This is an ongoing theme with designers and in particular the nurseries of designers and future manufacturers of clothing. The colleges and schools are wrestling constantly not only with curriculum but the mindset of how to make a more sustainable clothing item. And this article this morning of Ms. Leonard’s talk/speech is laudable and I’m sure is well-meant, but it show’s how most leaders in this movement are missing the point. This is a movement that is driven from the top instead of a movement that should be driven from the bottom. The point that the top-down folks make is that this problem of unsustainability, overwhelming abuse of our resources is political and must be driven by more resistance to the current clothing manufacturing methods rather than stopping the real problem behind the unsustainable clothing model that over-produces garments for an already over-stuff market.
Here’s where I’m coming from: If I were a non-sewing consumer and needed garments, I’m going to visit the mall – Express, American Eagle, Banana Republic, GAP and of course any major department stores that anchor a mall – to look for garment(s) to fit my needs. As a consumer, I’m going to look for the style, size, shape and also the best price I can find – that is the nature of the consumer. This last part is key in the consumer’s mind.
Now, for 30 years, the consumer has been treated to a steadily decreasing cost in clothing – not only decreasing in comparison to last year, or previous years but decreasing in comparison to the rise in other costs such as groceries and gas. This means the consumer has grown accustomed to a price that is basically unrealistic with an inability to maintain this low-cost level. This isn’t some short little 3 or 5-year trend. This has been a major component of the consumer garment shopping experience and it’s been for 30 years — THREE DECADES! Education, protests, the election of more sustainability candidates are all good, but folks this is like killing the flies in your home with a fly swatter – one at a time – when you have the front, back and side doors wide open. So many flies get in that killing them one at a time ain’t gerna do a thing to solve the flies-in-your-home problem.
I see this so much of the time in well-meant causes. They want to do the right thing but somehow miss the real point here. The real point is that this fast/cheap fashion business model is not only so ingrained into the garment manufacturing and retail industry, that it must be dealt with not only from the consumer wanting to do the right thing point of view but also from the financial and business point of view.
So what’s the real answer here? The real answer is to also approach this from a new business model. And here’s the awful truth. This new business model is not going to be as financially beneficial to the manufacturing or retail business as the old model. However, it will be better for the ecology of the planet. It will mean the end of a lot of companies. It will mean the end of a lot of availability. It will be the end of a whole way of thinking about how to shop, wear and manufacture clothing. The real question here is if the consumer is ready for this. Yes, education will help, but it is going to take more than education.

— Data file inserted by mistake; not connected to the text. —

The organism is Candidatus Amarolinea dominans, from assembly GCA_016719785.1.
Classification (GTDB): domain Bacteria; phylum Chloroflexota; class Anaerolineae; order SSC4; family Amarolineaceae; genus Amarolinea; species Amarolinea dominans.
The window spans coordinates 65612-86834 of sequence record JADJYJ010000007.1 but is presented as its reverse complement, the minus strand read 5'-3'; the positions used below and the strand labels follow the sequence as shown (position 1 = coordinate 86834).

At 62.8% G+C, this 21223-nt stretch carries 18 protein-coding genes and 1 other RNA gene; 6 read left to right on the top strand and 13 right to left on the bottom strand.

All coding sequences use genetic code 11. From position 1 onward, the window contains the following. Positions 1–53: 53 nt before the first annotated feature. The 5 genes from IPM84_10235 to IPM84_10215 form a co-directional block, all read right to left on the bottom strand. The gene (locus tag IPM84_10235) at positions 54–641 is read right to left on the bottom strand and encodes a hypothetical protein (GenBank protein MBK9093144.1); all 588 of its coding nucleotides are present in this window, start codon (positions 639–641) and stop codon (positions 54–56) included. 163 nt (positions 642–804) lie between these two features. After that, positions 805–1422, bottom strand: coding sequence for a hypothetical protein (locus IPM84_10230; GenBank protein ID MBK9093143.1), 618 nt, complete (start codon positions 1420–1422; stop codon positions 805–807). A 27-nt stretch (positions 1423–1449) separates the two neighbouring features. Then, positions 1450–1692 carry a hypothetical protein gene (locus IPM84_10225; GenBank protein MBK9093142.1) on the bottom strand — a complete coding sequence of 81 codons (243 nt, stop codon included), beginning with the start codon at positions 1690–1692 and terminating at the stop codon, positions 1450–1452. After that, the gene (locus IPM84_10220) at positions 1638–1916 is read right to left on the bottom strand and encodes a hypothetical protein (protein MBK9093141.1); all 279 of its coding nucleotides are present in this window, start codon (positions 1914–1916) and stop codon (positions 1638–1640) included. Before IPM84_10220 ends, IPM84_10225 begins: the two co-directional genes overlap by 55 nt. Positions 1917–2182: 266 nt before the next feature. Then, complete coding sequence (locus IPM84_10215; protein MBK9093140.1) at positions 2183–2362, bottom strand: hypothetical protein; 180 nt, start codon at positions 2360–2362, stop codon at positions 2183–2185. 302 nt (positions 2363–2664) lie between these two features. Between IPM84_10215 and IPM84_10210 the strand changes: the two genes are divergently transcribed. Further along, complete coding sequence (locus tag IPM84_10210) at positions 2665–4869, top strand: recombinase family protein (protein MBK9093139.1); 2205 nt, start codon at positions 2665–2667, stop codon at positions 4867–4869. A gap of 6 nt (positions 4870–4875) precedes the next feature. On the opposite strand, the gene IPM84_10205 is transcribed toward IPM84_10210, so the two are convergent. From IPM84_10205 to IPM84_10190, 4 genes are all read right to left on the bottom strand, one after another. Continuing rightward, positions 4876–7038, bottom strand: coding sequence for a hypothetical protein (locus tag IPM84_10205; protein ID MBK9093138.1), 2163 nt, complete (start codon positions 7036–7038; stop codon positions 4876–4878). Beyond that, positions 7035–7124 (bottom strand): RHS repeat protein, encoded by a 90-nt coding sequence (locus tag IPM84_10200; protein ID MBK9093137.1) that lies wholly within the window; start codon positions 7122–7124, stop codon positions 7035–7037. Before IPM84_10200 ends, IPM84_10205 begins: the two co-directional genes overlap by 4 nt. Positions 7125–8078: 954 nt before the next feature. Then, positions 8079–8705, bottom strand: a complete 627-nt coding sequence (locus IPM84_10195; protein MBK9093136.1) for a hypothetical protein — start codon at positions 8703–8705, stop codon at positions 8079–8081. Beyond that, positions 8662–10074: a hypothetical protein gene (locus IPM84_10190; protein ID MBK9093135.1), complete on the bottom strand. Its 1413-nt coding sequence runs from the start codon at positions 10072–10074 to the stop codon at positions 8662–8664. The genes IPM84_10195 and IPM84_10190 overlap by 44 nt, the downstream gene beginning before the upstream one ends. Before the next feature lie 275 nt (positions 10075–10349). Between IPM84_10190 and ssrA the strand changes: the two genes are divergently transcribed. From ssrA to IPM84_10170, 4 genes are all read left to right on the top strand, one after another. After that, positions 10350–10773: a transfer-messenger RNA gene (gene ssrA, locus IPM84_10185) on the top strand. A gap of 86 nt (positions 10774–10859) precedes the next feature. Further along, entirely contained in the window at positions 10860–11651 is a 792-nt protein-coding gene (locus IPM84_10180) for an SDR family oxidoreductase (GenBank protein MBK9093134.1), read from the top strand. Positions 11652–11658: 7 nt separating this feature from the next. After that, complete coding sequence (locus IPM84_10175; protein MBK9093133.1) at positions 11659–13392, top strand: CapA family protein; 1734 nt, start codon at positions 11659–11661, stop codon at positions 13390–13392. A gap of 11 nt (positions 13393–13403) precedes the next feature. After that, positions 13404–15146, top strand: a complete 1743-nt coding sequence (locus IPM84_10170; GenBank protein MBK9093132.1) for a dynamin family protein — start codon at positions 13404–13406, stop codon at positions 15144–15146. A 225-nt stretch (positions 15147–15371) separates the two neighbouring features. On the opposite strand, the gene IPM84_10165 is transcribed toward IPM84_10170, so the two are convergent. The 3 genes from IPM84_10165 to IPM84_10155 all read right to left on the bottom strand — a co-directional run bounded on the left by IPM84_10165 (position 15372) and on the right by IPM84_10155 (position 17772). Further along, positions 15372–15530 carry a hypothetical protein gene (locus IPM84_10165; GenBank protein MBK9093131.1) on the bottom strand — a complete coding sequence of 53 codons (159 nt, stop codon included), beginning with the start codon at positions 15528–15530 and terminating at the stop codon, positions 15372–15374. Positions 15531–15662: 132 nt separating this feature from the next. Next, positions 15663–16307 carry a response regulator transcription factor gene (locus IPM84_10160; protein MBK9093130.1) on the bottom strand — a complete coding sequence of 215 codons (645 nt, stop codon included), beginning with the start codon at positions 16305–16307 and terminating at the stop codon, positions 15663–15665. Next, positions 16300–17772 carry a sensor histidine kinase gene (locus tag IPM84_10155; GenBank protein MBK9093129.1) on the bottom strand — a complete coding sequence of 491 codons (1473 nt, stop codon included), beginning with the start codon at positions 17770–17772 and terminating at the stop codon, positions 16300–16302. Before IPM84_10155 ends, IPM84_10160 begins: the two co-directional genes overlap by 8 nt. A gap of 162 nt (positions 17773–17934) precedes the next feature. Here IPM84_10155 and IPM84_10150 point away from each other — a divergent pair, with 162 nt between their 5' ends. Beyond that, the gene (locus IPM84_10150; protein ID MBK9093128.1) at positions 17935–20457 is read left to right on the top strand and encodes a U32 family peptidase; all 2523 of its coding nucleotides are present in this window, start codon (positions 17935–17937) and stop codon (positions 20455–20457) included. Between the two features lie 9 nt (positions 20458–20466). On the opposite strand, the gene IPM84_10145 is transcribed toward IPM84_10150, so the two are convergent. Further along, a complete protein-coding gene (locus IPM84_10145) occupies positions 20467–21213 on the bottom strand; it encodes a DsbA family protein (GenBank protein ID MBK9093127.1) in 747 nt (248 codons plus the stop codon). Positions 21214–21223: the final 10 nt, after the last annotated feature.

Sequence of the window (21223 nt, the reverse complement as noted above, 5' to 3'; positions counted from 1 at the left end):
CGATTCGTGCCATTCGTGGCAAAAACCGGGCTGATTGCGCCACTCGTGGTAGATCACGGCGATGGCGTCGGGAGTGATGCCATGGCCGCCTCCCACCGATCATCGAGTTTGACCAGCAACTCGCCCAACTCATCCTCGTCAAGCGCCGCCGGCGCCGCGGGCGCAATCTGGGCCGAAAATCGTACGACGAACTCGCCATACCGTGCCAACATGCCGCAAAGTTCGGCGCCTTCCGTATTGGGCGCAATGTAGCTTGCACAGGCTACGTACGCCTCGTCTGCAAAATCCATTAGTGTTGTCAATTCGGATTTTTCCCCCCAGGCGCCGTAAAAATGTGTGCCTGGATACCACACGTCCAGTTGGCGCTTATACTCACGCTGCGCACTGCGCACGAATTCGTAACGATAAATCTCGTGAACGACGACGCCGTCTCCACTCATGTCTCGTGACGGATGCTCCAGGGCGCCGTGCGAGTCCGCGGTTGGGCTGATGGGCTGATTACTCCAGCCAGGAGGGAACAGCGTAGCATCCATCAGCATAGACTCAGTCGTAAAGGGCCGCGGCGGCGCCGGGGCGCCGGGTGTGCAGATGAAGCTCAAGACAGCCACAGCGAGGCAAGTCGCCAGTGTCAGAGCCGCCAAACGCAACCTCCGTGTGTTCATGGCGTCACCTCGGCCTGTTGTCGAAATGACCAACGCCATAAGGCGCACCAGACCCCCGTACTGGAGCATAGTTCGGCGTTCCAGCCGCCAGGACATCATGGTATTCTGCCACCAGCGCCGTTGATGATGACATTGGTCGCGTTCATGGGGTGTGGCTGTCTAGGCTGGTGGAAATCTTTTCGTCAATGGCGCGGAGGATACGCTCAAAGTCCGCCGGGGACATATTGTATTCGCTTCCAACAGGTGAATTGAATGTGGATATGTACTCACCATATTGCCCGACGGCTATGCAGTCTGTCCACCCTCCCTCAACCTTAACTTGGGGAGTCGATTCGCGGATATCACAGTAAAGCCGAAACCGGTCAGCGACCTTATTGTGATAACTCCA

This becomes a slow re-assimilation of how to purchase clothing, and in particular how to manufacture clothing. I think back to the 70’s when clothes were well-made and consumers were encouraged to buy one major piece or one outfit per season to update their wardrobe, not completely try and replace it. This sort of thinking meant that clothes lasted for decades. This is something that consumers not only expected but looked forward to it. Yes, the clothes were more expensive, but there were fewer clothes manufactured and fewer clothes sold and when these clothes did enter into the recycling system, they were actually recyclable! Actually, this sort of manufacturing and retail model is much better, more efficient and more profitable for the consumer. At the same time, it requires more time, more education of the manufacturing employees, and is less profitable for the manufacturer and retailer. That last part is the real crux of the whole problem. This isn’t only a re-education/re-acclamation problem on the part of the consumer, it’s also getting the manufacturer and the retails accustomed to less profit.
Now, here we are. How are we going to convince the store that sells clothes and the people who make the clothes to make less money than what they are used to making now? Are we going to tell them it’s the right thing to do?….how about you’ll feel better making less money and using resources more efficiently?…or this is a good one you’ll get used to it after a while? Believe me, this is like taking juicy, yummy, sugar-filled, tasty, addictive candy from an infant. There’s going to be a lot of bawling, temper tantrums, and well a lot of resistance to this. This is the main crux of the problem.